Today I’m going to tell you about a firearm that is near and dear to my heart, the Beretta Cougar my first handgun. This Particular handgun was brought to the market in 1994 and received a slightly less than stellar reception. This can be attributed to two things in my opinion, Beretta‘s famously understated advertising and the Glock craze that was going on at the time and still continues today. Don’t get me wrong, the Glock is a fine firearm, but it is far from the only game in town.
The Beretta Cougar was brought to market with several different models (F, G, and D) and calibers (9mm, .40S&W, .357Sig and .45ACP). Those of you familiar with Beretta’s more commonly available models the 92/96/M9 the Cougar will have a very familiar form factor and controls. The profile from the operator perspective of the handgun is identical to the 92 making it a very comfortable pistol choice for prior military personnel like myself. The cougar operates on a rotating barrel locking system where the barrel does not tilt up like on most other pistols. The barrel instead rotates to unlock the barrel from the slide when it recoils then extracts the spent cartridge and loads the next into the chamber. This method, in theory, is more accurate than the other more common system that is used in most other handguns. It keeps the barrel on the same plane throughout the entire operation cycle. Personally I’m not aware of any other firearms that use this same system other than the successor to the Cougar, Beretta’s PX4.
I purchased the .40S&W model from a fellow police officer friend of mine quite a few years ago who had bought it and never shot it. I have put several thousand rounds through it since, without much issue other than replacing the extractor and extractor spring as they had worn out after a significant period of time where I was shooting hundreds of rounds on a weekly basis. When you shoot a lot, parts tend to wear out. This is true of any firearm even the precious Glock. This pistol conceals as well as any other large frame semi-auto with the correct holster selection and is as reliable and rugged as its bigger brother the 92FS/96FS/M9. Shortly after returning from my second tour to Iraq I signed up for a class from a local training group. The class was a one day defensive handgun class with a 600 round count for the day. My Beretta was pitted against Glocks, Springfield XD’s, S&W M&P’s, and of course the expensive and very awesome Sig. My Beretta did not experience any malfunctions other than the ones we purposely induced for training purposes. I definitely had the most different handgun on the line that day and it performed flawlessly. Later on I wound up using my Cougar as a duty weapon while working a private security job with the NCDOC, I shot a perfect 100 on both day and night qualification and later as a police officer I qualified with it again as an off-duty gun and shot 100 day and night. This pistol in my hands is far more comfortable and accurate than the Glock 23 I was issued as my duty weapon as a police officer.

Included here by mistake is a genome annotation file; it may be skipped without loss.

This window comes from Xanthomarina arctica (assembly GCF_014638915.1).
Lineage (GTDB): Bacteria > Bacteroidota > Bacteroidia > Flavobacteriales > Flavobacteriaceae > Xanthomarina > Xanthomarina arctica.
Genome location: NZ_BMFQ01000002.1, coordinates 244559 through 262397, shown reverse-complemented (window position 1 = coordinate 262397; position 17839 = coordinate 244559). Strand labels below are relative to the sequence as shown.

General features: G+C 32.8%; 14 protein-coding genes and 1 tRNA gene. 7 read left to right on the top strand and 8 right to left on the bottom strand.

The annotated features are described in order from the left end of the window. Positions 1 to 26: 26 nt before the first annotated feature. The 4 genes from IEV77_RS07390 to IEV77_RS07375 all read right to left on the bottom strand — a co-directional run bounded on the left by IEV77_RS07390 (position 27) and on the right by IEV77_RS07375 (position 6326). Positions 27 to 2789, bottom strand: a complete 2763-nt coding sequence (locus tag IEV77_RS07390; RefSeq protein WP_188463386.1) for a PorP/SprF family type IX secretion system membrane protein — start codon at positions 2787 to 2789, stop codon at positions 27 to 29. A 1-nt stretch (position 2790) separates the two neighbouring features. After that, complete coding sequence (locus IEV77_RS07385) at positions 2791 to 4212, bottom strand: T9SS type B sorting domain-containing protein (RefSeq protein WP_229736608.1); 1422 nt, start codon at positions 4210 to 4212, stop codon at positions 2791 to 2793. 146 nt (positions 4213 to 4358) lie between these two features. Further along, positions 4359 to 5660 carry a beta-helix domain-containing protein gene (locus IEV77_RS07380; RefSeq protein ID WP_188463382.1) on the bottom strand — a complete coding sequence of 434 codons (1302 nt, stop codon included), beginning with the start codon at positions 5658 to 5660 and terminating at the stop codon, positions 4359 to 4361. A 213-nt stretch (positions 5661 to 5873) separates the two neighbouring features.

Several things are important to consider with this particular pistol. It is a little lacking in the accessory department. Holsters are available but usually require special order, the choice of sights are a little limited but both Trijicon and Meprolight night-sights are available. Grips are available from Hogue in the aluminum and wood variety and of course you have the option of using the universal grip sleeve from Hogue as well. Another important note is that Beretta is no longer manufacturing this pistol, it is now being made by their subsidiary Stoeger. Stoeger is based out of Turkey and makes mainly shotguns similar to the models already made by Beretta and Benelli. Stoeger does not manufacture the .357Sig model, but I personally don’t really see this as a great loss. The .357Sig cartridge is an expensive and difficult to find round and as far as I’m concerned the merits of it’s ballistics don’t outweigh it’s cost and difficulty to procure. It is also important to note that the .45ACP model is actually a larger pistol than the .40S&W and the 9MM models so holster selection is made a bit more difficult for that particular model. The offering from Beretta did not have an accessory rail available on this pistol. I don’t see this as a shortcoming personally. Adding a light/laser on a handgun makes it bigger and harder to conceal. I carry a Flashlight with me all the time anyway and I have trained using my support hand to use a flashlight in low-light shooting situations. There are Stoeger models that do have an accessory rail on them if that is a necessity for you. The best part about this pistol? you might ask, well it’s very budget friendly. My father and brother both just bought Stoeger Cougars in .40S&W and 9MM respectively. The total bill for both handguns came in at under $900 out the door from a local dealer here in NC, and that is during the current buying frenzy going on. I’ve given you quite a few things to consider here, take the knowledge and run with it. As always stay safe, train and have a good ‘un.